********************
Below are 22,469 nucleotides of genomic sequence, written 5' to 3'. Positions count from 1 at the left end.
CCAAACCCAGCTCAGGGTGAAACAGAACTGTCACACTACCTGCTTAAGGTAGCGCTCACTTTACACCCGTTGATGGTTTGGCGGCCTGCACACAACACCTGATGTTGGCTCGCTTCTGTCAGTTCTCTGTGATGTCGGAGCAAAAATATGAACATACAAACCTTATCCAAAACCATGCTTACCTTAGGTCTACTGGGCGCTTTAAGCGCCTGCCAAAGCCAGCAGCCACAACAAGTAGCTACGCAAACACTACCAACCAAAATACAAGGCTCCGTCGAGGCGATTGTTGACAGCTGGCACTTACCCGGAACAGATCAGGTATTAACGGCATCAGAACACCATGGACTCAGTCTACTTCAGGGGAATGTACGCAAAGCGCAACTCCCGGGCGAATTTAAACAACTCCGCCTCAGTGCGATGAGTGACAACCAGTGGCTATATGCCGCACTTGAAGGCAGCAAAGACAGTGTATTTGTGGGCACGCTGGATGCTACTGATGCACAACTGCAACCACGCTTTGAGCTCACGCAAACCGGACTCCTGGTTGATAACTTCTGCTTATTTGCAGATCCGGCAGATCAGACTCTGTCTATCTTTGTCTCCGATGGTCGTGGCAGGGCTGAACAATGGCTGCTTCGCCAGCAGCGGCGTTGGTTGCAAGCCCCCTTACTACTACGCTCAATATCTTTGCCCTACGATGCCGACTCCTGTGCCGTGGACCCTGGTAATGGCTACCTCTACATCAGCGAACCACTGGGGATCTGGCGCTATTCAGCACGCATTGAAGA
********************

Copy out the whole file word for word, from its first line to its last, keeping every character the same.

Below are 22,469 nucleotides of genomic sequence, written 5' to 3'. Positions count from 1 at the left end.
CCAAACCCAGCTCAGGGTGAAACAGAACTGTCACACTACCTGCTTAAGGTAGCGCTCACTTTACACCCGTTGATGGTTTGGCGGCCTGCACACAACACCTGATGTTGGCTCGCTTCTGTCAGTTCTCTGTGATGTCGGAGCAAAAATATGAACATACAAACCTTATCCAAAACCATGCTTACCTTAGGTCTACTGGGCGCTTTAAGCGCCTGCCAAAGCCAGCAGCCACAACAAGTAGCTACGCAAACACTACCAACCAAAATACAAGGCTCCGTCGAGGCGATTGTTGACAGCTGGCACTTACCCGGAACAGATCAGGTATTAACGGCATCAGAACACCATGGACTCAGTCTACTTCAGGGGAATGTACGCAAAGCGCAACTCCCGGGCGAATTTAAACAACTCCGCCTCAGTGCGATGAGTGACAACCAGTGGCTATATGCCGCACTTGAAGGCAGCAAAGACAGTGTATTTGTGGGCACGCTGGATGCTACTGATGCACAACTGCAACCACGCTTTGAGCTCACGCAAACCGGACTCCTGGTTGATAACTTCTGCTTATTTGCAGATCCGGCAGATCAGACTCTGTCTATCTTTGTCTCCGATGGTCGTGGCAGGGCTGAACAATGGCTGCTTCGCCAGCAGCGGCGTTGGTTGCAAGCCCCCTTACTACTACGCTCAATATCTTTGCCCTACGATGCCGACTCCTGTGCCGTGGACCCTGGTAATGGCTACCTCTACATCAGCGAACCACTGGGGATCTGGCGCTATTCAGCACGCATTGAAGA